Finding power in pig waste

UNC chemist works to extract fuel, gases for electricity from stinky stuff nobody wants

Special CorrespondentJanuary 18, 2010 

  • Name: Jeffrey Macdonald

    Age: 48

    Job: Associate professor of biomedical engineering

    Family: Lives in Chapel Hill with his wife, Janet, and their daughters, Jade, 12 and Haley, 15

    Outside interests/hobbies: Skiing, surfing and sailing

    Why he's a scientist: "I love discovering and inventing new things."

  • N.C. hog farming

    The state's hog population more than tripled in the 1990s and has remained at about 9 million to 10 million since then. Eastern North Carolina is home to about 97 percent of them. Packed in football-field-sized warehouses, the animals produce nearly 19 million tons of waste per year, which is stored in about 4,000 open lagoons and sprayed on farmland and pastures as fertilizer.

In Eastern North Carolina, pig manure is serious business. Hogs outnumber people 3-to-1, and long-standing controversies about the environmental impact continue.

Now, a UNC-Chapel Hill associate professor has come up with a way to eliminate the noxious odor and recycle the waste into fuel alcohol and gases that can be used to make electricity.

The technology still is not cost-effective, but as the U.S. focuses on alternative sources of energy and utilities face requirements to tap renewable resources, the manure produced by 9 million pigs annually is looking, well, more attractive.

"Here is a resource going to waste," said Jeffrey Macdonald, a UNC associate biomedical engineering professor with a penchant for environmental causes.

After Macdonald became co-scientific director at the marine research institute in Beaufort two years ago, an idea germinated during his weekly 3-1/2-hour drives to the coast as sweet-and-sour hog manure odor permeated his car. Barack Obama was running for president, and green technology was a campaign issue. Gas prices topped $4 per gallon, and the marine research institute was in need of research funds.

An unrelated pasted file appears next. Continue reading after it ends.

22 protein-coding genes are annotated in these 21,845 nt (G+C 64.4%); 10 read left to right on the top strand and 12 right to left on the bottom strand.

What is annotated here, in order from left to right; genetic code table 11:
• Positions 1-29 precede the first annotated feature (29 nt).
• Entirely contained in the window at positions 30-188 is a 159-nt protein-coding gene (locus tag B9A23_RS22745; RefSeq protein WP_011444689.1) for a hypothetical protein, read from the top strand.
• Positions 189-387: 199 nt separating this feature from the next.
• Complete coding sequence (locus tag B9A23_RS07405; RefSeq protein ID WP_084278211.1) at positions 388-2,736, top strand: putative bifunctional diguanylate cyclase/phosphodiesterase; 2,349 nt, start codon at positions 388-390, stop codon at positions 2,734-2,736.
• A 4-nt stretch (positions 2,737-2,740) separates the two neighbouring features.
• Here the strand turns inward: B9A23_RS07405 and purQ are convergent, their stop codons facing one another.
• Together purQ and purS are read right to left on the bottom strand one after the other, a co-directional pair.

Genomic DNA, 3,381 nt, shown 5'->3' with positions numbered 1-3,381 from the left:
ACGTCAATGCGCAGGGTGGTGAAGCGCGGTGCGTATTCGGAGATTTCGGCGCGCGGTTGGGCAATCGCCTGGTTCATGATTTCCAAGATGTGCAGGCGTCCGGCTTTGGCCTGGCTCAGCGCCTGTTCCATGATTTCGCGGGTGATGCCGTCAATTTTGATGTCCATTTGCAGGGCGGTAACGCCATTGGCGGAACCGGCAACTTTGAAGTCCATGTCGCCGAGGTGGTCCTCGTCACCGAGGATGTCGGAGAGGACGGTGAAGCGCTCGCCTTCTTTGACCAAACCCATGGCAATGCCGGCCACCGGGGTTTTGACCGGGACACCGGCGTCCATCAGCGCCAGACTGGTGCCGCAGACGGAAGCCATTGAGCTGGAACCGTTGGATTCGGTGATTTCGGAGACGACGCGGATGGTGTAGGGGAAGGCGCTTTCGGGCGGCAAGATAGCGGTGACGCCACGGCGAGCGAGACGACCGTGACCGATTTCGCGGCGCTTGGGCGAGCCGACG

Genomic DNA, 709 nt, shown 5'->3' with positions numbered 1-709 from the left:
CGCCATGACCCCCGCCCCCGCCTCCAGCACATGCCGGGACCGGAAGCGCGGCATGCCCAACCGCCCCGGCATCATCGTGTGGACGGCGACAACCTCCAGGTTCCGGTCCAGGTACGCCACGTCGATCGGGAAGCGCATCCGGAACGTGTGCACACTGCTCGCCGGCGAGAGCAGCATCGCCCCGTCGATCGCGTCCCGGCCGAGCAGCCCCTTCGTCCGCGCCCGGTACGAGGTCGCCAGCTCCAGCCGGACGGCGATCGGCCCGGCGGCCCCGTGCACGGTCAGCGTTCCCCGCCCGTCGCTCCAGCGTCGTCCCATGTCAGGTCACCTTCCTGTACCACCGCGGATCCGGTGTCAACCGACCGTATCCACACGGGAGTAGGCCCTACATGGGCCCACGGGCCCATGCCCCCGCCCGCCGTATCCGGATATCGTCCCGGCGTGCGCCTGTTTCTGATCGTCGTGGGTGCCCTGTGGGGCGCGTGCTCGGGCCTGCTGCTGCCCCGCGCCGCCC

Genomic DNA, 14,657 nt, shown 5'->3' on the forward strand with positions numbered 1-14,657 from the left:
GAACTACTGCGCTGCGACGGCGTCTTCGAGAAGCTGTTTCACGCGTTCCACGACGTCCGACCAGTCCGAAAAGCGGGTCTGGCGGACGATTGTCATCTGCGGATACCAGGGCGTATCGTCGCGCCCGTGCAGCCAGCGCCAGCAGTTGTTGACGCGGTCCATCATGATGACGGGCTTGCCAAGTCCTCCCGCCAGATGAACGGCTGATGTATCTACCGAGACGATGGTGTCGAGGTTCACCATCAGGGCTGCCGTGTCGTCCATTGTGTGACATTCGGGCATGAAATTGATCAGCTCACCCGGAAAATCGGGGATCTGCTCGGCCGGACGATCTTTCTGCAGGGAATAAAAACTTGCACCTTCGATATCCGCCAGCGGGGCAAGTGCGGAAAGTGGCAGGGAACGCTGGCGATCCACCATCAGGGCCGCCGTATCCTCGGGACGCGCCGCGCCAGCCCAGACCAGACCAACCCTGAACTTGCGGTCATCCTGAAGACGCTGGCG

So, Macdonald and one of his graduate students, Andrey Tikunov, went to work on the idea.

They designed a bioreactor and built a prototype using pipes filled with water and bacteria to separate and digest the many oils and nutrients in the hog manure. To improve the bioreactor's efficiency, they dressed up in rubber boots, body suits, gloves and masks to collect manure samples and analyzed them with the help of nuclear magnetic resonance spectroscopy, a tool used to diagnose cancer.

In May, Macdonald formed a startup company called BioRxn. UNC owns a small piece of the company and stands to earn royalties if and when the first bioreactors are sold and installed on hog farms. Once the research funding is approved, BioRxn will hire its first employees. For now, the work is supported by three researchers from Macdonald's UNC laboratory in Chapel Hill and a consultant, Michael Van Hoy, whose day job is technology manager at BD Technologies, New Jersey-based Becton Dickinson's corporate research center in Research Triangle Park.

"I think Jeff and the team have the technology and the expertise to address the problem better than others," Van Hoy said.

North Carolina's hog manure lagoons and sprayfields are heavily regulated. Despite the regulations, spills have killed fish. Sprayfields have fouled drinking wells. Nitrogen pollution has caused algal blooms and shellfish diseases, threatening streams and estuaries.